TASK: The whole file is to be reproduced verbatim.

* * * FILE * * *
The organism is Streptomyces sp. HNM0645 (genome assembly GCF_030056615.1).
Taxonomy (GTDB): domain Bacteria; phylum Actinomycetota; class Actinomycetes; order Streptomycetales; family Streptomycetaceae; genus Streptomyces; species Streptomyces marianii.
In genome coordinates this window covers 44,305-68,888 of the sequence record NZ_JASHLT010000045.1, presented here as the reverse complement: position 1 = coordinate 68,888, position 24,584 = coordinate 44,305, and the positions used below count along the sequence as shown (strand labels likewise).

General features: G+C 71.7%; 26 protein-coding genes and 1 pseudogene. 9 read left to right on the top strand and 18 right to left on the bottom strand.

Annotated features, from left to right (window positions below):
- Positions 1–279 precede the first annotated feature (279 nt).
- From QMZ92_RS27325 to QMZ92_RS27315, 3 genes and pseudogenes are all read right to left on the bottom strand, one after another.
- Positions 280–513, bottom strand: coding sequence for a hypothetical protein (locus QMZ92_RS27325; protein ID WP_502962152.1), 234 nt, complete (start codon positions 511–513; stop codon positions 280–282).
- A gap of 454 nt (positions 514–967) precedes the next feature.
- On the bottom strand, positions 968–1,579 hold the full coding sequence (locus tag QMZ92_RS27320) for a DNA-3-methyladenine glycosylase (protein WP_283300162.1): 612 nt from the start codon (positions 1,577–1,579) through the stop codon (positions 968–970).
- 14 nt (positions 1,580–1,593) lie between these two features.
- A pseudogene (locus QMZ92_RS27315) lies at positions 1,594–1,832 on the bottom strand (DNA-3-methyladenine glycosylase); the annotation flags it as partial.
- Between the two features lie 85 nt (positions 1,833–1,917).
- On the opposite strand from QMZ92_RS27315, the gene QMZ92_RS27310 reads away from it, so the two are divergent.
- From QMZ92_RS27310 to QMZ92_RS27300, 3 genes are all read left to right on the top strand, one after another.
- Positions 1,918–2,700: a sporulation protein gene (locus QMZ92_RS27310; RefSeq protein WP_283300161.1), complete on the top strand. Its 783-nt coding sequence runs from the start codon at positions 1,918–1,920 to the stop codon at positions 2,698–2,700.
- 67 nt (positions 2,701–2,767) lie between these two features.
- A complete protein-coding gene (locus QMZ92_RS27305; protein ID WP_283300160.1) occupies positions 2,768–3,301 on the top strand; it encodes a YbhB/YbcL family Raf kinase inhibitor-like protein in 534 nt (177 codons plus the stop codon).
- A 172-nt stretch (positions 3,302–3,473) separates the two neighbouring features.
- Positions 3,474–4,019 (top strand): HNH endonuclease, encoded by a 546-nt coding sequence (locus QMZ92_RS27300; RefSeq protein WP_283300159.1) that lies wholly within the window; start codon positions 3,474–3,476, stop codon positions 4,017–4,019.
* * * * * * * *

The organism is Streptomyces sp. HNM0645 (genome assembly GCF_030056615.1).
Taxonomy (GTDB): domain Bacteria; phylum Actinomycetota; class Actinomycetes; order Streptomycetales; family Streptomycetaceae; genus Streptomyces; species Streptomyces marianii.
In genome coordinates this window covers 44,305-68,888 of the sequence record NZ_JASHLT010000045.1, presented here as the reverse complement: position 1 = coordinate 68,888, position 24,584 = coordinate 44,305, and the positions used below count along the sequence as shown (strand labels likewise).

General features: G+C 71.7%; 26 protein-coding genes and 1 pseudogene. 9 read left to right on the top strand and 18 right to left on the bottom strand.

Annotated features, from left to right (window positions below):
- Positions 1–279 precede the first annotated feature (279 nt).
- From QMZ92_RS27325 to QMZ92_RS27315, 3 genes and pseudogenes are all read right to left on the bottom strand, one after another.
- Positions 280–513, bottom strand: coding sequence for a hypothetical protein (locus QMZ92_RS27325; protein ID WP_502962152.1), 234 nt, complete (start codon positions 511–513; stop codon positions 280–282).
- A gap of 454 nt (positions 514–967) precedes the next feature.
- On the bottom strand, positions 968–1,579 hold the full coding sequence (locus tag QMZ92_RS27320) for a DNA-3-methyladenine glycosylase (protein WP_283300162.1): 612 nt from the start codon (positions 1,577–1,579) through the stop codon (positions 968–970).
- 14 nt (positions 1,580–1,593) lie between these two features.
- A pseudogene (locus QMZ92_RS27315) lies at positions 1,594–1,832 on the bottom strand (DNA-3-methyladenine glycosylase); the annotation flags it as partial.
- Between the two features lie 85 nt (positions 1,833–1,917).
- On the opposite strand from QMZ92_RS27315, the gene QMZ92_RS27310 reads away from it, so the two are divergent.
- From QMZ92_RS27310 to QMZ92_RS27300, 3 genes are all read left to right on the top strand, one after another.
- Positions 1,918–2,700: a sporulation protein gene (locus QMZ92_RS27310; RefSeq protein WP_283300161.1), complete on the top strand. Its 783-nt coding sequence runs from the start codon at positions 1,918–1,920 to the stop codon at positions 2,698–2,700.
- 67 nt (positions 2,701–2,767) lie between these two features.
- A complete protein-coding gene (locus QMZ92_RS27305; protein ID WP_283300160.1) occupies positions 2,768–3,301 on the top strand; it encodes a YbhB/YbcL family Raf kinase inhibitor-like protein in 534 nt (177 codons plus the stop codon).
- A 172-nt stretch (positions 3,302–3,473) separates the two neighbouring features.
- Positions 3,474–4,019 (top strand): HNH endonuclease, encoded by a 546-nt coding sequence (locus QMZ92_RS27300; RefSeq protein WP_283300159.1) that lies wholly within the window; start codon positions 3,474–3,476, stop codon positions 4,017–4,019.